Since then Blake has had a surgery to fuse 6 vertebrae as a result of the accident. He is doing much better than he was when I found him.

    That being said I would like to urge everyone that doesn’t have a form of satellite communication to please, please get something. Spot, satellite phone, Garmin in reach, anything. Blake was lucky that the stars aligned and someone happened to be there with someone that could get help. But that scenario could have gone very differently. I urge you all to please make sure you have a form of communication to the outside world. The last thing I want to hear about is that someone was “found” and they were room temperature or that someone’s friend went to get help but help took too long. Stay safe out there guys and I hope this was a decent story for you all.





    0D358035-8FD7-4A62-B4A1-282379DDE4E0.jpg81EB3A43-E7F2-49DF-A5AB-2608159CFFAA.jpg

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    Great story, great advice.

    That sure doesn't look like the Denali in December, though.

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    Member ptarmigan's Avatar
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    I was driving from the Maclaren, headed home that day. A few miles before I got to Tangle Lake I saw the C-130 circling South of us in the distance, with a Pavehawk coming in, and wondered what was going on. I never heard anything about it so I hoped it was nothing. Now I know the story I guess.

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    Member Ben XCR's Avatar
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    Great advice and good story from a situation that could realistically happen to any of us. It's the 21st century and with the amount of cash we spend on gear otherwise a communication device that works anywhere is a pittance monetarily and a must for safety gear.

    Sent from my SM-N960U using Tapatalk
    The more you talk, the more I wish I was deaf.

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    Member 4merguide's Avatar
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    Quote Originally Posted by Ben XCR View Post
    Great advice and good story from a situation that could realistically happen to any of us. It's the 21st century and with the amount of cash we spend on gear otherwise a communication device that works anywhere is a pittance monetarily and a must for safety gear.
    Yep, but to tell you the truth, I just can't decide on which to get???!!!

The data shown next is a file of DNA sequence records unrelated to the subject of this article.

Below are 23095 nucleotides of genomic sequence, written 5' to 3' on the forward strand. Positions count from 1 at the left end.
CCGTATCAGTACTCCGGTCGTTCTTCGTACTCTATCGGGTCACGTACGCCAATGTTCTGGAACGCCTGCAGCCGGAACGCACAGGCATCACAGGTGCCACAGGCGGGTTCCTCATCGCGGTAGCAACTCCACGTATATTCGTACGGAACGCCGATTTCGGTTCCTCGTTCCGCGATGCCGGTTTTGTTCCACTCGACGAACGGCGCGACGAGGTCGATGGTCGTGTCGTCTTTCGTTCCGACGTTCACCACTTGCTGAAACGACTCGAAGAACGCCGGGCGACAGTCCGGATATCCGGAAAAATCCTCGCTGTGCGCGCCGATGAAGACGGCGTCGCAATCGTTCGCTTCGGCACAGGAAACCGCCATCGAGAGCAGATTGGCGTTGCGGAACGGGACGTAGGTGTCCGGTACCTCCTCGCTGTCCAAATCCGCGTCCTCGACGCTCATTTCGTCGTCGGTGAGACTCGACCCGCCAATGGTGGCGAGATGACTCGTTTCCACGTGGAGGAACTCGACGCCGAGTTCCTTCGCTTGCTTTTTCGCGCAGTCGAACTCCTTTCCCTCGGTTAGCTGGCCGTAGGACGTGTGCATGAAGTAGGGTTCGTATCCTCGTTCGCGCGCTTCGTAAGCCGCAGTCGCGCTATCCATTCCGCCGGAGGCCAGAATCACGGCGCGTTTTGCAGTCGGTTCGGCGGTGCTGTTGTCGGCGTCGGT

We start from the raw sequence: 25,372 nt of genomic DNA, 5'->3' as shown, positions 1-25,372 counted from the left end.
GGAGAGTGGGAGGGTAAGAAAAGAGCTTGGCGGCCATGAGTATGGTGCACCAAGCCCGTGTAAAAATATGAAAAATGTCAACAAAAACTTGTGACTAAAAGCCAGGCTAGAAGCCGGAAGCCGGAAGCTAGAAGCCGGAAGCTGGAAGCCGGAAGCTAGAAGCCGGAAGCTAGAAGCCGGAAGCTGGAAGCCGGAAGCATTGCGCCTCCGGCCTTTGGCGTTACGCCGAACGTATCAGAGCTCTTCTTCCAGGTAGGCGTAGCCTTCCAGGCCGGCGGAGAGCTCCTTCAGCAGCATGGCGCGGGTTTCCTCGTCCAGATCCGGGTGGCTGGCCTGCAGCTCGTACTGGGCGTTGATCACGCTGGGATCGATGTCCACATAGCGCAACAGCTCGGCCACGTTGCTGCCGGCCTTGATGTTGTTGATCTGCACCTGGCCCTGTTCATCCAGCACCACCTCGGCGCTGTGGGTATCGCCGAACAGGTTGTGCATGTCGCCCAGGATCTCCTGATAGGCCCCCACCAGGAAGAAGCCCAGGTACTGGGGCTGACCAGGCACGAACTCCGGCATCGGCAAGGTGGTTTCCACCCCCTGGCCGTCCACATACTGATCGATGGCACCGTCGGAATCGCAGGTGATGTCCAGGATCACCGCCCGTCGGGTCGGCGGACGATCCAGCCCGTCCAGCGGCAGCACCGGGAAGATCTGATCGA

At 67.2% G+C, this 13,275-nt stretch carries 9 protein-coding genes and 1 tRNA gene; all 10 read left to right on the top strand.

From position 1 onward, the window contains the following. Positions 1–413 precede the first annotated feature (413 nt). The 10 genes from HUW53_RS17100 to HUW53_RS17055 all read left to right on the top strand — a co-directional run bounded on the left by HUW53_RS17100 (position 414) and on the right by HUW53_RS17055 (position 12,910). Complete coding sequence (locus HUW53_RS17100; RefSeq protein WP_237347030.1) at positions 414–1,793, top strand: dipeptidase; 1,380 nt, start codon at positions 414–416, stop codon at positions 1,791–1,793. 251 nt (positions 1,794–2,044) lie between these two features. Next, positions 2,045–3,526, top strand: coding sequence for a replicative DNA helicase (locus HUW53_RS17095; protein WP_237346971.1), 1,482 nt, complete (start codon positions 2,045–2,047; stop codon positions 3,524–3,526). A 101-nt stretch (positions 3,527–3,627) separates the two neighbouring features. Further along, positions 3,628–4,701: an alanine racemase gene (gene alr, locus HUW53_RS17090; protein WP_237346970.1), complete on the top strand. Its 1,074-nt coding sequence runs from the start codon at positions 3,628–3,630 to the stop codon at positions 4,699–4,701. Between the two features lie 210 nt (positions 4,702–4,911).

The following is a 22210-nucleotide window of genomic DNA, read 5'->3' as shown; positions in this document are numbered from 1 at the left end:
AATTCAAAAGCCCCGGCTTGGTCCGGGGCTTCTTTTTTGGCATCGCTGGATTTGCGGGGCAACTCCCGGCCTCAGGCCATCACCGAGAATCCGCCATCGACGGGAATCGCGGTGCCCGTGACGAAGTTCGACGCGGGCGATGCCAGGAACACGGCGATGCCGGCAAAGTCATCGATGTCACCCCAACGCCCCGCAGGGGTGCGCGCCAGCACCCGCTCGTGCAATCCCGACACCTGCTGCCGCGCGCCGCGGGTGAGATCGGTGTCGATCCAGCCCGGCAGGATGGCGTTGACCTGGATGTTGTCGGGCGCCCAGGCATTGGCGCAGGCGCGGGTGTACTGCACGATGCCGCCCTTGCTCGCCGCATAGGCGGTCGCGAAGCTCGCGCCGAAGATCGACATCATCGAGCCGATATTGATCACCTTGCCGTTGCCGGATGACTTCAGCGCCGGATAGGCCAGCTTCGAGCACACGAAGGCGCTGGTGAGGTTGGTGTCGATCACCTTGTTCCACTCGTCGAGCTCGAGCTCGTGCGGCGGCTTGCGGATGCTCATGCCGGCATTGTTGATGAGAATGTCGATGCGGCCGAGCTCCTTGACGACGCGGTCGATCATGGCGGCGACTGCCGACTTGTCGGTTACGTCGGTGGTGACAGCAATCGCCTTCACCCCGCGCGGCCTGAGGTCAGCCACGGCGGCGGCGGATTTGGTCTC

Sheep hunting...... the pain goes away, but the stupidity remains...!!!

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    Member Ben XCR's Avatar
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    Quote Originally Posted by 4merguide View Post
    Yep, but to tell you the truth, I just can't decide on which to get???!!!
    I've got the in reach mini and its great. Tiny, easy to use to communicate with the wife, plans are reasonable and can start stop them whenever.

    Sent from my SM-N960U using Tapatalk
    The more you talk, the more I wish I was deaf.

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    Member rocket man's Avatar
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    Sorry for the typo guys it was September 13th 2019.

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    Good thing you were there and could summon help. Life threatening (and very painful) injuries. I have cell service at my cabin but not at some spots on our property where I frequent. Getting SPOT makes sense. Than you for sharing your story. I bet you have buddies for life now!

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    Member TR's Avatar
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    Excellent advice. Like Ben said, could happen to any of us. Even in the relative safety of being on the road system where there was available ground transport.

    Grateful to our military. Finest in the world. I have know qualms about supporting them with my tax dollars. I don't imagine Russian hunters have this luxury
    -Tim

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    Member sisusuomi's Avatar
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    I carry my personal ARC Epirb when hunting. Originally bought it for using on our salt water boat but it works either way. Very small carry in a nice hard case in my wheeler bag. Everyone in the hunting party knows it is with us in case I’m incapable of turning it on. Our other partner was given a fancy Spot for Christmas so when he’s with we have double coverage.


    Sent from my iPhone using Tapatalk